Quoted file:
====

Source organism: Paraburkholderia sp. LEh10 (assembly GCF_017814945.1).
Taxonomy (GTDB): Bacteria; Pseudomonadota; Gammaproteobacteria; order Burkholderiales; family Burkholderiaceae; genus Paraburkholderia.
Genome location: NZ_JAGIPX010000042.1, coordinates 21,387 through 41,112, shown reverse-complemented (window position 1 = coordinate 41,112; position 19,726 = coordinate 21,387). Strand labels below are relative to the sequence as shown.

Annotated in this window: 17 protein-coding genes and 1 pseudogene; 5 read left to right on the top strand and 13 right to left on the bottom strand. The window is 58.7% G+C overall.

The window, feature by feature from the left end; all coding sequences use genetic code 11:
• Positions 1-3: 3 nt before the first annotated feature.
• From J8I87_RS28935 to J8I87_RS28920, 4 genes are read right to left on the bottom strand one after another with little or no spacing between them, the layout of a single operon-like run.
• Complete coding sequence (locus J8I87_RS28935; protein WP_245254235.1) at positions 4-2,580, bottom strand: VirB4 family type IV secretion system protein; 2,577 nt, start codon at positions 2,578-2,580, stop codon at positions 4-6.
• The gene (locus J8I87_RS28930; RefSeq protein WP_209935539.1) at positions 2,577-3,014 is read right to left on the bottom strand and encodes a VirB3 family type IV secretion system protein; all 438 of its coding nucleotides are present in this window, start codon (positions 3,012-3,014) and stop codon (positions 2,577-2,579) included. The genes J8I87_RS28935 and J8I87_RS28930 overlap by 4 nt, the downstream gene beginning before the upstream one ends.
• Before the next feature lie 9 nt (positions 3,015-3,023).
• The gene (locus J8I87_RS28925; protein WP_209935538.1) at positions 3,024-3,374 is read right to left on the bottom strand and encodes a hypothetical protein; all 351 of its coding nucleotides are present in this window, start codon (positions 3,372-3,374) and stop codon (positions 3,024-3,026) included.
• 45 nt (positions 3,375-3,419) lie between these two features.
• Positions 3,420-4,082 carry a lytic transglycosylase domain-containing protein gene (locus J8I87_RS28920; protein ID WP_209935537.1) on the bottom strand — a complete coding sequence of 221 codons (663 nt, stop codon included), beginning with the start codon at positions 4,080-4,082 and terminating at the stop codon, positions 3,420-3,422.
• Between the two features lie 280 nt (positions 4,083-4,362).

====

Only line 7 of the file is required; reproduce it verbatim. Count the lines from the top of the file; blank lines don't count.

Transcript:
• From J8I87_RS28935 to J8I87_RS28920, 4 genes are read right to left on the bottom strand one after another with little or no spacing between them, the layout of a single operon-like run.